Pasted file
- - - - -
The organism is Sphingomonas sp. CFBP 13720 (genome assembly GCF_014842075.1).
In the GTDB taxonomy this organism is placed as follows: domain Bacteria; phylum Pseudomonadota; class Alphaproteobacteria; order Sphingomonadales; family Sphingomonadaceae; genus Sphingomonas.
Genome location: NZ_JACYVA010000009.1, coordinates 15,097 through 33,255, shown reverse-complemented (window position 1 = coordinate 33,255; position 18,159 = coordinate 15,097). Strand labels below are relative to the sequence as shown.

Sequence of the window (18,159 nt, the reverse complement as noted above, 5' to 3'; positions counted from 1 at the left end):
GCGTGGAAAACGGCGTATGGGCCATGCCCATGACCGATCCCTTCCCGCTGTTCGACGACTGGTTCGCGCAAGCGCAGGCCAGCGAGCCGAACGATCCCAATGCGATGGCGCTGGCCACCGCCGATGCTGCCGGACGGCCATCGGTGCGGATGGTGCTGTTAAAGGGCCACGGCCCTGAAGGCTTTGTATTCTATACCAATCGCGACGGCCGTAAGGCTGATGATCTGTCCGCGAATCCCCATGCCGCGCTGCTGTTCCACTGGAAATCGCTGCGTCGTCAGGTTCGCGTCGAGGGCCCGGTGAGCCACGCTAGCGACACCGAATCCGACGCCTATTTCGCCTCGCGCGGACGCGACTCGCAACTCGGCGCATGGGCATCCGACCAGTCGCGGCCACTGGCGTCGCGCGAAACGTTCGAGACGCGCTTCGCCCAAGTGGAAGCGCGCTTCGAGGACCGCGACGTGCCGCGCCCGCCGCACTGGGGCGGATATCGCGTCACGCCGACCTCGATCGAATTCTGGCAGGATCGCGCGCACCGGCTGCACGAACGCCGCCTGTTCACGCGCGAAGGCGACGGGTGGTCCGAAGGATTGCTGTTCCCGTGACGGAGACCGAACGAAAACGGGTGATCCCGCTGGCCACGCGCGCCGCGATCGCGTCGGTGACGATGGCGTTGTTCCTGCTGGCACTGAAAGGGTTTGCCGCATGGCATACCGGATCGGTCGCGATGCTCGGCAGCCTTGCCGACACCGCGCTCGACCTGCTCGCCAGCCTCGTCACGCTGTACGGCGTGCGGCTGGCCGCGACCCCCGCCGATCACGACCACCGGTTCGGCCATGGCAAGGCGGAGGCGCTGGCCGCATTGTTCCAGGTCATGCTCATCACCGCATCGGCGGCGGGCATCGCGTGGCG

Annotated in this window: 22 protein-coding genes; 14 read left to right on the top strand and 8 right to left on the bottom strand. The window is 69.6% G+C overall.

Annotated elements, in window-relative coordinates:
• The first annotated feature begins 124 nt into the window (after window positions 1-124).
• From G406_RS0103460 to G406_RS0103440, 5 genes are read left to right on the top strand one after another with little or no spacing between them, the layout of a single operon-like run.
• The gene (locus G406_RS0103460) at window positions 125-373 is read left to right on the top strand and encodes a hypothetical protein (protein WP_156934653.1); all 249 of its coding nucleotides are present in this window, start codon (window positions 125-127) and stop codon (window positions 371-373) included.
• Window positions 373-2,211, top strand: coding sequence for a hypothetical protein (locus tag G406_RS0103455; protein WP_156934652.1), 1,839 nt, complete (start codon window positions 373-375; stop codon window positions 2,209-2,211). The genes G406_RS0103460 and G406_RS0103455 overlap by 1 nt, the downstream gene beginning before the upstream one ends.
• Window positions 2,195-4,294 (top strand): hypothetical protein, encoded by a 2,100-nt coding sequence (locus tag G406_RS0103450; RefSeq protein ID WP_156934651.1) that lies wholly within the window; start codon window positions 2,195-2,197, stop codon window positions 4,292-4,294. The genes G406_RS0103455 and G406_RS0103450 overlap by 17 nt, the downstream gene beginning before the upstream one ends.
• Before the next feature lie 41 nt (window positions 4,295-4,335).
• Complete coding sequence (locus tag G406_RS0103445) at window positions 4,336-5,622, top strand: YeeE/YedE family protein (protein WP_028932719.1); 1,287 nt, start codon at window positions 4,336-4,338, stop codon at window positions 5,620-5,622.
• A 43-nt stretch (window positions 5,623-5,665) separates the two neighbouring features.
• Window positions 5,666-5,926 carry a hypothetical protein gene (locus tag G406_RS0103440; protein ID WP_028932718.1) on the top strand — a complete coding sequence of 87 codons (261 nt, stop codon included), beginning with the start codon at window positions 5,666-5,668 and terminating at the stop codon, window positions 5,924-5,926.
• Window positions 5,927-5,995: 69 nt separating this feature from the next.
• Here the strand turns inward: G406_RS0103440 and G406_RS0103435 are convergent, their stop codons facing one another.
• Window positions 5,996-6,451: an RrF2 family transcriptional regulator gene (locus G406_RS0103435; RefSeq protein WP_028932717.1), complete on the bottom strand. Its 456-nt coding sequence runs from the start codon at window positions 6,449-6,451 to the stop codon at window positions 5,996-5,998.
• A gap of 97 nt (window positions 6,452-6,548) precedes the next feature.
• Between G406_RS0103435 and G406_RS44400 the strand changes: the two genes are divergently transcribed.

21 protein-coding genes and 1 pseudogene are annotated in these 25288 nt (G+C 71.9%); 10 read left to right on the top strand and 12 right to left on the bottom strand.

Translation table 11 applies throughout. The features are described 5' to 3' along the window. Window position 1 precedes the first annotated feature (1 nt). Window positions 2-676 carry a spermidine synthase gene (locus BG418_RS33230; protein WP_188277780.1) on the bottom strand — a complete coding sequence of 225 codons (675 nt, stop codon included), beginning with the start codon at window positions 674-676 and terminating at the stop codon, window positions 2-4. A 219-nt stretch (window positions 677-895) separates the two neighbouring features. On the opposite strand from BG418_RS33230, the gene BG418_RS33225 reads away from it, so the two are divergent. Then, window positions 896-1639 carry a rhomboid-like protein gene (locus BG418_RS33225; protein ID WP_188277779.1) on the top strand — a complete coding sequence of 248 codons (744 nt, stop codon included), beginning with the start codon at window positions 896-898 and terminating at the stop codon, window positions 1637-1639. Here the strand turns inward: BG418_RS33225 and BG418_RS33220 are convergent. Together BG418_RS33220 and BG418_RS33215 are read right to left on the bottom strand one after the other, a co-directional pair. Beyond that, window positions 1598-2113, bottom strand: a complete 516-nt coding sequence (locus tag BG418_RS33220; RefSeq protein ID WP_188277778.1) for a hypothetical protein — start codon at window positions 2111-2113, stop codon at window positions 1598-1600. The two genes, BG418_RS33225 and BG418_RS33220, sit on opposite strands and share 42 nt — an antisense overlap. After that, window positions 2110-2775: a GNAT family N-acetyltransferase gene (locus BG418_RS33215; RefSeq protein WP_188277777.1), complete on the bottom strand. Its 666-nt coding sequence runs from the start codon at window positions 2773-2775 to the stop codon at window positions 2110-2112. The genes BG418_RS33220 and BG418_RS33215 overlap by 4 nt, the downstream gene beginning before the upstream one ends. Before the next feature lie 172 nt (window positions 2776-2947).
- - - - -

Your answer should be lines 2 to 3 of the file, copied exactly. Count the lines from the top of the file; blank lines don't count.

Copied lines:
In the GTDB taxonomy this organism is placed as follows: domain Bacteria; phylum Pseudomonadota; class Alphaproteobacteria; order Sphingomonadales; family Sphingomonadaceae; genus Sphingomonas.
Genome location: NZ_JACYVA010000009.1, coordinates 15,097 through 33,255, shown reverse-complemented (window position 1 = coordinate 33,255; position 18,159 = coordinate 15,097). Strand labels below are relative to the sequence as shown.